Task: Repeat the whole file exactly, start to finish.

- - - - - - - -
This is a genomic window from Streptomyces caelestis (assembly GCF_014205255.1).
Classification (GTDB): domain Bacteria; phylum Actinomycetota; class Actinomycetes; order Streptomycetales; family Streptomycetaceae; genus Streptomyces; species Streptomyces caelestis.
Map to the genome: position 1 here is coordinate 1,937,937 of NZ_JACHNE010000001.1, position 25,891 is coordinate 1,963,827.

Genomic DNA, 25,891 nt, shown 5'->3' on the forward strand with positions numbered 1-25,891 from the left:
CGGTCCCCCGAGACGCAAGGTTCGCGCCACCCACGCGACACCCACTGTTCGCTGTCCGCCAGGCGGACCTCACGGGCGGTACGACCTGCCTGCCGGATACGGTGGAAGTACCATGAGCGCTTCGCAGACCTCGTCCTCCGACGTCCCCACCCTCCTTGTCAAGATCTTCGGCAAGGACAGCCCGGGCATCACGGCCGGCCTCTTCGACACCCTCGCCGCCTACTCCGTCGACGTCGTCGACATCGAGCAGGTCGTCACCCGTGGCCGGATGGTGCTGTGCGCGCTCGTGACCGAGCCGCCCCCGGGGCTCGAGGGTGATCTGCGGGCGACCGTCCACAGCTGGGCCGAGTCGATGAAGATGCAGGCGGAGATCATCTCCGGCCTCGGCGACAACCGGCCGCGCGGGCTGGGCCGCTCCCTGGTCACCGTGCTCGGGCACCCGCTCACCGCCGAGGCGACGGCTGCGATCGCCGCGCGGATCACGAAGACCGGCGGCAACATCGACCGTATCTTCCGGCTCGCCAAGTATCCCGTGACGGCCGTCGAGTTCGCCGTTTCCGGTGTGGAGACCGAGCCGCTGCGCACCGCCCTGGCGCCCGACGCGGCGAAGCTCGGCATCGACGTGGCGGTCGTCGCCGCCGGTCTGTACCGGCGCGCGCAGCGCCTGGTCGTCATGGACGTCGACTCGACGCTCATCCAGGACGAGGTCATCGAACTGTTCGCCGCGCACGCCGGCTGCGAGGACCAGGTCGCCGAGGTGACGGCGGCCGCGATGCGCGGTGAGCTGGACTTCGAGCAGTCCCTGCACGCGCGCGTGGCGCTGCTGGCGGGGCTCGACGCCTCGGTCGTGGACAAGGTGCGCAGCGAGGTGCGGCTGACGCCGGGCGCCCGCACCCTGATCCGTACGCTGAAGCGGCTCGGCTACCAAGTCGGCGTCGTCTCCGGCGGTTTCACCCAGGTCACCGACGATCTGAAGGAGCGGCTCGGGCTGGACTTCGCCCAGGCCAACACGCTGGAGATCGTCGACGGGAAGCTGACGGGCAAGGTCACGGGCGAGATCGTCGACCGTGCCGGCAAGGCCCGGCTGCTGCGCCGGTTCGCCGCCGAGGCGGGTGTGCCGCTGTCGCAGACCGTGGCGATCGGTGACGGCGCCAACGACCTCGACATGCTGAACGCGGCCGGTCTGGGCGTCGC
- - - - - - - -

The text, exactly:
This is a genomic window from Streptomyces caelestis (assembly GCF_014205255.1).
Classification (GTDB): domain Bacteria; phylum Actinomycetota; class Actinomycetes; order Streptomycetales; family Streptomycetaceae; genus Streptomyces; species Streptomyces caelestis.
Map to the genome: position 1 here is coordinate 1,937,937 of NZ_JACHNE010000001.1, position 25,891 is coordinate 1,963,827.

Genomic DNA, 25,891 nt, shown 5'->3' on the forward strand with positions numbered 1-25,891 from the left:
CGGTCCCCCGAGACGCAAGGTTCGCGCCACCCACGCGACACCCACTGTTCGCTGTCCGCCAGGCGGACCTCACGGGCGGTACGACCTGCCTGCCGGATACGGTGGAAGTACCATGAGCGCTTCGCAGACCTCGTCCTCCGACGTCCCCACCCTCCTTGTCAAGATCTTCGGCAAGGACAGCCCGGGCATCACGGCCGGCCTCTTCGACACCCTCGCCGCCTACTCCGTCGACGTCGTCGACATCGAGCAGGTCGTCACCCGTGGCCGGATGGTGCTGTGCGCGCTCGTGACCGAGCCGCCCCCGGGGCTCGAGGGTGATCTGCGGGCGACCGTCCACAGCTGGGCCGAGTCGATGAAGATGCAGGCGGAGATCATCTCCGGCCTCGGCGACAACCGGCCGCGCGGGCTGGGCCGCTCCCTGGTCACCGTGCTCGGGCACCCGCTCACCGCCGAGGCGACGGCTGCGATCGCCGCGCGGATCACGAAGACCGGCGGCAACATCGACCGTATCTTCCGGCTCGCCAAGTATCCCGTGACGGCCGTCGAGTTCGCCGTTTCCGGTGTGGAGACCGAGCCGCTGCGCACCGCCCTGGCGCCCGACGCGGCGAAGCTCGGCATCGACGTGGCGGTCGTCGCCGCCGGTCTGTACCGGCGCGCGCAGCGCCTGGTCGTCATGGACGTCGACTCGACGCTCATCCAGGACGAGGTCATCGAACTGTTCGCCGCGCACGCCGGCTGCGAGGACCAGGTCGCCGAGGTGACGGCGGCCGCGATGCGCGGTGAGCTGGACTTCGAGCAGTCCCTGCACGCGCGCGTGGCGCTGCTGGCGGGGCTCGACGCCTCGGTCGTGGACAAGGTGCGCAGCGAGGTGCGGCTGACGCCGGGCGCCCGCACCCTGATCCGTACGCTGAAGCGGCTCGGCTACCAAGTCGGCGTCGTCTCCGGCGGTTTCACCCAGGTCACCGACGATCTGAAGGAGCGGCTCGGGCTGGACTTCGCCCAGGCCAACACGCTGGAGATCGTCGACGGGAAGCTGACGGGCAAGGTCACGGGCGAGATCGTCGACCGTGCCGGCAAGGCCCGGCTGCTGCGCCGGTTCGCCGCCGAGGCGGGTGTGCCGCTGTCGCAGACCGTGGCGATCGGTGACGGCGCCAACGACCTCGACATGCTGAACGCGGCCGGTCTGGGCGTCGC